Tuesday, July 21, 2009

Real Advocates of the Poor

Talifaitasi W. Satele


I could understand Common Cause’s position in support of the minimum wage law, if it were not causing jobs to disappear. Downsizing (in terms of personnel and benefits) actually started soon after the federal government forced this law upon us and well before the recession began to take its hold over the global economy. To say this law is not a significant reason for the COS’ departure is either dishonest and/or ignorant of everything that has been happening so far.

And clearly the canneries were the targets of the minimum wage law. But now with one to close in September and the other with one foot out the door, it would be those businesses still remaining that will have to comply with this law. And does anyone really expect these small businesses, these mom and pop stores, to pay the minimum wage, especially after the canneries’ departure?

Thousands of our low wage workers may be “aliens”, but you won’t know how good you had it until they’re gone. People complain about foreigners sucking up all of our precious limited resources, taking up all the jobs, owning all the businesses and crowding our schools and dysfunctional hospital, but wait until the streets are empty and life on Tutuila starts to look and feel like it is in Manu’a.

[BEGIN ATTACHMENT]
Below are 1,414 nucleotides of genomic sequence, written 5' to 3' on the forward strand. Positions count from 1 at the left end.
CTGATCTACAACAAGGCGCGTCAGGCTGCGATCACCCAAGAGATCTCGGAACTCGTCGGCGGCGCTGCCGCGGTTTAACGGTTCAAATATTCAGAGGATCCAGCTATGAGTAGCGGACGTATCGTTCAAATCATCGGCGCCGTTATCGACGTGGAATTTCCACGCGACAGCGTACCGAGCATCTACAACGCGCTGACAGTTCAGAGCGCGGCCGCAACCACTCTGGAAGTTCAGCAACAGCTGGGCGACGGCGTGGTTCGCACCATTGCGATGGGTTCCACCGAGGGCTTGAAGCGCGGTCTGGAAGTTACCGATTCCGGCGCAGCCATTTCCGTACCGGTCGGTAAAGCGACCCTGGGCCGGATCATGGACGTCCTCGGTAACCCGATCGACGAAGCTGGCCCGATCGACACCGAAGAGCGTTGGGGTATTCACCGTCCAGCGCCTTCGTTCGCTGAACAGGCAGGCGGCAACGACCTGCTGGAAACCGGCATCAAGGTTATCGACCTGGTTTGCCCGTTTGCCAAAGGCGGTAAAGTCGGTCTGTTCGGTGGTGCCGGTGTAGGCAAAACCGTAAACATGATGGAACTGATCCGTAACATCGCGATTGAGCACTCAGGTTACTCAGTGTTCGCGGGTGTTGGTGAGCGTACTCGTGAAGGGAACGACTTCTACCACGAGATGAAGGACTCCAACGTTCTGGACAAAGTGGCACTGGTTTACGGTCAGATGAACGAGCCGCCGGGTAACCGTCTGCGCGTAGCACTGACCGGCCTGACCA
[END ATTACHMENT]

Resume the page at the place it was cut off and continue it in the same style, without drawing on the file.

And while Tutuila starts to become an ever increasingly isolated island, watch the cost of living go up, not down. I have an uncle who travels to American Samoa every now and then, and he talks about the horrors of the rental rates for cars back home. Of course, it’s because he’s comparing them to rental rates here in Hawaii, and I have to remind him that car rental shops are dime a dozen over here.

If he thinks car rental rates back home are bad now, wait until after September.

It used to be that supporting the minimum wage law meant supporting the poor and the least fortunate amongst us. With the way things are going now, that is clearly no longer the case.

Tuesday, July 14, 2009

Slave Wages?

Talifaitasi W. Satele


To compare people who work at low wages to slaves does a great disservice to those who actually live or have lived in real slavery.

A real slave doesn’t get paid anything; he or she is forcibly taken against their own will, beaten and threaten with death if they don’t do as they’re told. Slavery is a real, sad and unfortunate crime committed against individuals to this very day, and no one should make a joke of the term by using it to describe what people working at the canneries are going through.

If anyone is close to being slaves around here, they are businesses. They are being forced to pay wages on a notion other than profit-maximization. That notion is simply the law. And in what ways are businesses compensated by the government for making these payments? None. Right now, businesses are paying for a government welfare program without even a word of thanks!

Slavery is a condition where one is subjected to another. Offering low wages to someone to perform a job doesn’t fall into that category. Wages, high or low, are offered to free men not slaves.